Citi To Pay Nearly $1 Billion To Fannie Mae For Toxic Mortgages

Ever since taxpayers bailed out Fannie Mae, the mortgage-backer has been trying to get some of the nation’s largest lenders to buy back the toxic loans that had been sold to the company before the housing bubble went POP. Today, Citi announced that it has agreed to pay $968 million to Fannie Mae to put an end to its part in the matter.

The agreement covers 3.7 million potentially dangerous residential loans originated between 2000 and 2012 and sold to Fannie Mae by Citi. It had been alleged that Citi, like other lenders, had misrepresented the quality of the loans sold to Fannie, which ended up buying a mountain of mortgages that should never have been approved in the first place.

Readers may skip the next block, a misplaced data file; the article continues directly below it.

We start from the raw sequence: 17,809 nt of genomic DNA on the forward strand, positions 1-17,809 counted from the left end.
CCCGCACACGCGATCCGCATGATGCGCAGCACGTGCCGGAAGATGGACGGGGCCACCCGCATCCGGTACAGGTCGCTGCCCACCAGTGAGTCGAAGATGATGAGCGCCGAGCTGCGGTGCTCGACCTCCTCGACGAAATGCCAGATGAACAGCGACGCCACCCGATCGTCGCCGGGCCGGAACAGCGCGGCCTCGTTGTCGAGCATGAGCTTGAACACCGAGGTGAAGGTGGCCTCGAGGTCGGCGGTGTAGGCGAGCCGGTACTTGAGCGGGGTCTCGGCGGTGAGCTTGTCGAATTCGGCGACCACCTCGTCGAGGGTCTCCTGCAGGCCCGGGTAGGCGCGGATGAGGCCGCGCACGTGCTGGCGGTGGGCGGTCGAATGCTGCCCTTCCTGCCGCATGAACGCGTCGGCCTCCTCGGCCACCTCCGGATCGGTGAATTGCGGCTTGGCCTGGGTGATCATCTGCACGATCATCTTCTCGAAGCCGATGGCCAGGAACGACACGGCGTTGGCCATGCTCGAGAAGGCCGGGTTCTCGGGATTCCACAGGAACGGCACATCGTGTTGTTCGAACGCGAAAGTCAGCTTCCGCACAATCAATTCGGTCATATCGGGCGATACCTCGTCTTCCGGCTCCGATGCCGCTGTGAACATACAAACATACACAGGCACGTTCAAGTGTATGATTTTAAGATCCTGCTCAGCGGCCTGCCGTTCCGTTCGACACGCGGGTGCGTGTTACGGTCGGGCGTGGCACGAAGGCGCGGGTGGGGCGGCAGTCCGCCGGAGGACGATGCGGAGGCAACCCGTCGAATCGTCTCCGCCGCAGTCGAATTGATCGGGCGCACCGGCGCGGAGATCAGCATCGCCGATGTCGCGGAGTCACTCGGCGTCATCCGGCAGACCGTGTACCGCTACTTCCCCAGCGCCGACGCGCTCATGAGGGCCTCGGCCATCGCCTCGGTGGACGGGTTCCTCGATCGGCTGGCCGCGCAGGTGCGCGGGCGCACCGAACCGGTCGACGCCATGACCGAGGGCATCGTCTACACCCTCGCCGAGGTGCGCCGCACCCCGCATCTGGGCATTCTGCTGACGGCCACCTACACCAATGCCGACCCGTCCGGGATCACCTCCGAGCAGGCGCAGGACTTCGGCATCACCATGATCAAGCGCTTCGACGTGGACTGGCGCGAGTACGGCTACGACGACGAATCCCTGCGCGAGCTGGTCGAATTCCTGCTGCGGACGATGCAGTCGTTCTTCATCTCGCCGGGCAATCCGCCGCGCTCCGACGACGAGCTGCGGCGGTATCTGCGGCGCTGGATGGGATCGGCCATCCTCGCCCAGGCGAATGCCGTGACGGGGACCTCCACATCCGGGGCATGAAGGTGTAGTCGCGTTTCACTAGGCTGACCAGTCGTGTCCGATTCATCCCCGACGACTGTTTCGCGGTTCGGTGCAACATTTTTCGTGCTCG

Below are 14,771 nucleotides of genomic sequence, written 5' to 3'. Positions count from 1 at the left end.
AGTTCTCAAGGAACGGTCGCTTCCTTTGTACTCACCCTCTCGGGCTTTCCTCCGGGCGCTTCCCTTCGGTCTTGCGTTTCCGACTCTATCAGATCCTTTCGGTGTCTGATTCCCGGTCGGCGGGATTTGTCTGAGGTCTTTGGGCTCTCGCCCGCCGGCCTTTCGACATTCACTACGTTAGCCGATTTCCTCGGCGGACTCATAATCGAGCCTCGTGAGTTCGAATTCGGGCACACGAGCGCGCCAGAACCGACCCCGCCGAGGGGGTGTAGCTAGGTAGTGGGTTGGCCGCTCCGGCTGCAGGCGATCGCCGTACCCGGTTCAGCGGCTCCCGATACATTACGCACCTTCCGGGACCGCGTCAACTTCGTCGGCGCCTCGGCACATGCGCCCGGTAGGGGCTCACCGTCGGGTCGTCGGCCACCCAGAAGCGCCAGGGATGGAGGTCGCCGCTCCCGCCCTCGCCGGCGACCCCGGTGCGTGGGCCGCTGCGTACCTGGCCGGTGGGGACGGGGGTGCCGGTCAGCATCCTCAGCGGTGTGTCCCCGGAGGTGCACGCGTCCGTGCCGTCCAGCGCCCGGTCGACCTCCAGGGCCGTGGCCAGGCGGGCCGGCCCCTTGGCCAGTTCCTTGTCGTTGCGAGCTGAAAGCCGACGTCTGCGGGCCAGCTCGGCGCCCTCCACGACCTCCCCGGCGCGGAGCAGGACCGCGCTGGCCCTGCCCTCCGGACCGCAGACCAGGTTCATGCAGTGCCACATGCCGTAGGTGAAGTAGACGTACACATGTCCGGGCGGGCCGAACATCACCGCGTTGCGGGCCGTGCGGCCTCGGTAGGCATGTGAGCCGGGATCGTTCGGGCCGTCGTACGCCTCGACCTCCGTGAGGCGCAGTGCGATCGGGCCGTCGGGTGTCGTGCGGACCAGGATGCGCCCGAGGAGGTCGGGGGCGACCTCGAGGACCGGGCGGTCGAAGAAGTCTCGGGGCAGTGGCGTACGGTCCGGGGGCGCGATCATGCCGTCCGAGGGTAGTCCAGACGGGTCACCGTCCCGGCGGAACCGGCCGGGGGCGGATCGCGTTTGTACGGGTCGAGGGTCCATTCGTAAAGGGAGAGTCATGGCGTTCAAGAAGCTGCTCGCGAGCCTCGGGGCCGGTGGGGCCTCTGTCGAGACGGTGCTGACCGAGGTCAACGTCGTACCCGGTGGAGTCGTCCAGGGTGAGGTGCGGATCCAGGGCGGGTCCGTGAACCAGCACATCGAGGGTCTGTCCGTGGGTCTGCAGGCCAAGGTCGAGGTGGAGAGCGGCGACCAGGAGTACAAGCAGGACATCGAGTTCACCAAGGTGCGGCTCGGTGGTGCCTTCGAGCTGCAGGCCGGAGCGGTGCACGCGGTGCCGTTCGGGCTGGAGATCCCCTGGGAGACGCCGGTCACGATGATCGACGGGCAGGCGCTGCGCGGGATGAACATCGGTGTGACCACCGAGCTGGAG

When homeowners stopped paying — whether it was due to financial hardship, or because their interest rates went soaring and they were unable to pay, or they simply chose to walk away from their mortgages — Fannie Mae saw substantial losses.

While $968 million is nothing to scoff at, it’s a pittance compared to the huge settlement Bank of America reached with Fannie back in January. In that instance, BofA agreed to pay $3.55 billion in cash to Fannie, with another $6.75 billion going toward repurchasing the questionable mortgages sold off by Countrywide.

Today’s announcement does not settle repurchase claims made against Citi by that other bailed-out mortgage biggie Freddie Mac.